In 2013, Chinese President Xi Jinping unveiled plans for two massive trade and infrastructure networks connecting East Asia with Europe: the New Silk Road (also known as the Silk Road Economic Belt) and the Maritime Silk Road. A little over a year later, these initiatives are rapidly becoming reality as Beijing shows it is more than willing to put its money where its mouth is.
Bloomberg, citing Chinese government officials, reports that China plans to create “a $16.3 billion fund … to build and expand railways, roads and pipelines in Chinese provinces that are part of” the planned Silk Road Economic Belt. China’s state-owned China Daily also picked up the report. The massive investments will help boost economic development in China’s poorer inland regions, a key goal of the Silk Road Economic Belt.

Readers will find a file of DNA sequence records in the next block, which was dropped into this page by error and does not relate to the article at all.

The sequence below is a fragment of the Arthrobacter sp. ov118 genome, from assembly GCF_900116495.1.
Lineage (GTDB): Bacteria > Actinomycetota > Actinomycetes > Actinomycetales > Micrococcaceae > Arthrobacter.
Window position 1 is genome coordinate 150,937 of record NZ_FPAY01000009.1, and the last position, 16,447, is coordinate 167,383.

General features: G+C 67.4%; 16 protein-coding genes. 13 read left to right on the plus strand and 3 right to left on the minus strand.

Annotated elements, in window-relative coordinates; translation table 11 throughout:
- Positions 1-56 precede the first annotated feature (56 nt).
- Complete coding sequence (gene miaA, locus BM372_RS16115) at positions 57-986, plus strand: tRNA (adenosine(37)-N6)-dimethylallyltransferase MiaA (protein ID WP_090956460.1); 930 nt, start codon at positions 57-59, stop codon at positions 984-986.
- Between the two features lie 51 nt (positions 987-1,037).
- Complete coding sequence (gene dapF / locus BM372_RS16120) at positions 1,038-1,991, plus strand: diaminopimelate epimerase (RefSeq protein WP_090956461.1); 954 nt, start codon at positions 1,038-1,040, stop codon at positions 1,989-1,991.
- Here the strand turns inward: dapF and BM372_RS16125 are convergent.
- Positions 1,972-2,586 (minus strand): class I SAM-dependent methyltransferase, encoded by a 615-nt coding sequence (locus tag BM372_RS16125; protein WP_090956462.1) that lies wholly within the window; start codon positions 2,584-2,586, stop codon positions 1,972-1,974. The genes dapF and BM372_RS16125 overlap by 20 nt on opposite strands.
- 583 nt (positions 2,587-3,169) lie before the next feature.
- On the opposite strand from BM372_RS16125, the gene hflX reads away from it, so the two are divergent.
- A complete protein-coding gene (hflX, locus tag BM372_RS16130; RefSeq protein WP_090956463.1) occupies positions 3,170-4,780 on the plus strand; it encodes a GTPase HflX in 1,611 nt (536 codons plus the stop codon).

Meanwhile, Beijing also plans to promote policies that encourage Chinese banks to lend money to other countries along the planned route. And that’s in addition to the massive amounts of infrastructure funding China had already promised to Silk Road partners: $1.4 billion for developing port infrastructure in Sri Lanka; $50 billion in infrastructure and energy deals in Central Asia; $327 million in general aid to Afghanistan, some of which will fund “the construction of rail lines, highways, water conservancies, [and] power facilities,” according to China Daily. With the establishment of China’s new Asian Infrastructure Investment Bank (AIIB), expect to see even more money flowing into the region to shore up infrastructure capabilities. Want China Times estimates that the total value of the Silk Road Economic Belt, when all is said and done, will be an astronomical $21.1 trillion.
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